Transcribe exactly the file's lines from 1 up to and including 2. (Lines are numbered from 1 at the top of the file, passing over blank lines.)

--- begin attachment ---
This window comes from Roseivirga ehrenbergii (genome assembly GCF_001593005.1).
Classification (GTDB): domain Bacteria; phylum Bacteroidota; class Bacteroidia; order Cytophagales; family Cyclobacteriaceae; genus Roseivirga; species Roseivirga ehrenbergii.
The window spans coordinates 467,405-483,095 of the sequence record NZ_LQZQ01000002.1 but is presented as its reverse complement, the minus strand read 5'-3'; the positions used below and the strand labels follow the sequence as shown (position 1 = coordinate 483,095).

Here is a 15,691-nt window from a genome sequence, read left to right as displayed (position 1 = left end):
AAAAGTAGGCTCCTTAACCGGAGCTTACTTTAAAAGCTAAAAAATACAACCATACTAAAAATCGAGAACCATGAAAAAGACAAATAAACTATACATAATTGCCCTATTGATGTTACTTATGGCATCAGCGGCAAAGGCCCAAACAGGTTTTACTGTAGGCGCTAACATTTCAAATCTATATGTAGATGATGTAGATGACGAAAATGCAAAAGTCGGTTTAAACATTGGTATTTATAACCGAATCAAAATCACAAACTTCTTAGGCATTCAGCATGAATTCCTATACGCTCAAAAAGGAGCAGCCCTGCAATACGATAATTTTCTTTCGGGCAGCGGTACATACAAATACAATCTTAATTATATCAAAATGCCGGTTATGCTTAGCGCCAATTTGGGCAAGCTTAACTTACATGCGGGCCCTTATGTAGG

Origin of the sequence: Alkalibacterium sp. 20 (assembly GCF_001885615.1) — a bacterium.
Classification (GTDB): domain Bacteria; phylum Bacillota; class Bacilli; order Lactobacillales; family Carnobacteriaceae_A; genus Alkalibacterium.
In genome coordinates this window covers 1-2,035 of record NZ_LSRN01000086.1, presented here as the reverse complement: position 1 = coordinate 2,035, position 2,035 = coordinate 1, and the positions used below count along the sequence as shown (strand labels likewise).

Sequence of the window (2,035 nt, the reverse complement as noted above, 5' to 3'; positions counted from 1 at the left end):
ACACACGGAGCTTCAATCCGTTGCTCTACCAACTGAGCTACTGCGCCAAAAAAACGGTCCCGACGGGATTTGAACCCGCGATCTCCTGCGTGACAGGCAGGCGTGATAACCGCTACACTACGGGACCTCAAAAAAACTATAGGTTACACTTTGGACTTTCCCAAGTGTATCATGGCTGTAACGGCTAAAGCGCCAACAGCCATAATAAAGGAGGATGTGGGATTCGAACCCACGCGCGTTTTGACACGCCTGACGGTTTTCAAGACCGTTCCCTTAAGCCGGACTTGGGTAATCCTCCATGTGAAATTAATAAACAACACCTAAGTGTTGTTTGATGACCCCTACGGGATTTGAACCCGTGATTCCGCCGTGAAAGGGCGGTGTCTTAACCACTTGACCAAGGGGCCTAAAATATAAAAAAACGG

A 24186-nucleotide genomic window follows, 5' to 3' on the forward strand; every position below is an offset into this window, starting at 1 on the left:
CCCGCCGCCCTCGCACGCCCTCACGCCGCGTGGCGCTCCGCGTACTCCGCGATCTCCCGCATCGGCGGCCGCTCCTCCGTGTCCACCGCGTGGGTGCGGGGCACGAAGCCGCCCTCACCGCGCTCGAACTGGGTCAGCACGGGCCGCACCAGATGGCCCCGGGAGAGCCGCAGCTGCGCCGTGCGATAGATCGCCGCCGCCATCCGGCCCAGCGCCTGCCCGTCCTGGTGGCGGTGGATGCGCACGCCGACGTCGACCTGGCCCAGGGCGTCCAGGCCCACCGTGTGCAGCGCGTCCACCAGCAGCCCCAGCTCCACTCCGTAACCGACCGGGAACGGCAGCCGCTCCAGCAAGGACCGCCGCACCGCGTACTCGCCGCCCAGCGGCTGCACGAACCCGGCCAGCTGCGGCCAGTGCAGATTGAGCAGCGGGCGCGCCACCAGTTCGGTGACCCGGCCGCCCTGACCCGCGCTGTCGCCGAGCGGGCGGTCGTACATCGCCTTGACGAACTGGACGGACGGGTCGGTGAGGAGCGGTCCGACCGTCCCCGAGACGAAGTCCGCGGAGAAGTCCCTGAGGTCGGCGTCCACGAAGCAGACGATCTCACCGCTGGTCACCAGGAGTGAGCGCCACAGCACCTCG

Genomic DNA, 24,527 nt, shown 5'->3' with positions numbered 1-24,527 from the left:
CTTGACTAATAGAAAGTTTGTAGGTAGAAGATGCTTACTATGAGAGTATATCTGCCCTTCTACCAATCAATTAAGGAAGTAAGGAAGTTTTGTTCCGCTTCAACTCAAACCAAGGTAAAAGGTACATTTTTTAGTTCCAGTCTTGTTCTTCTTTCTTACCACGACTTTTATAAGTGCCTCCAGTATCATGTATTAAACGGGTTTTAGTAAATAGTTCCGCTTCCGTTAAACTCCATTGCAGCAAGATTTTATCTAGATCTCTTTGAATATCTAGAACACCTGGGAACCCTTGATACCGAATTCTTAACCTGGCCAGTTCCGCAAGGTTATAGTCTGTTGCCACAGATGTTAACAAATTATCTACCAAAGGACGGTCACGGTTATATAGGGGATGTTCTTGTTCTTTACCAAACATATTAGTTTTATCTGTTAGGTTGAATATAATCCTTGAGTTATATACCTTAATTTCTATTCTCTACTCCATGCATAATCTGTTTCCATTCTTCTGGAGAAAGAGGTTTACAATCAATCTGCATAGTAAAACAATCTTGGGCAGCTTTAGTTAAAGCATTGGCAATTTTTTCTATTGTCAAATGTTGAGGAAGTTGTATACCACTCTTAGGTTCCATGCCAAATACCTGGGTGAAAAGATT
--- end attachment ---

This window comes from Roseivirga ehrenbergii (genome assembly GCF_001593005.1).
Classification (GTDB): domain Bacteria; phylum Bacteroidota; class Bacteroidia; order Cytophagales; family Cyclobacteriaceae; genus Roseivirga; species Roseivirga ehrenbergii.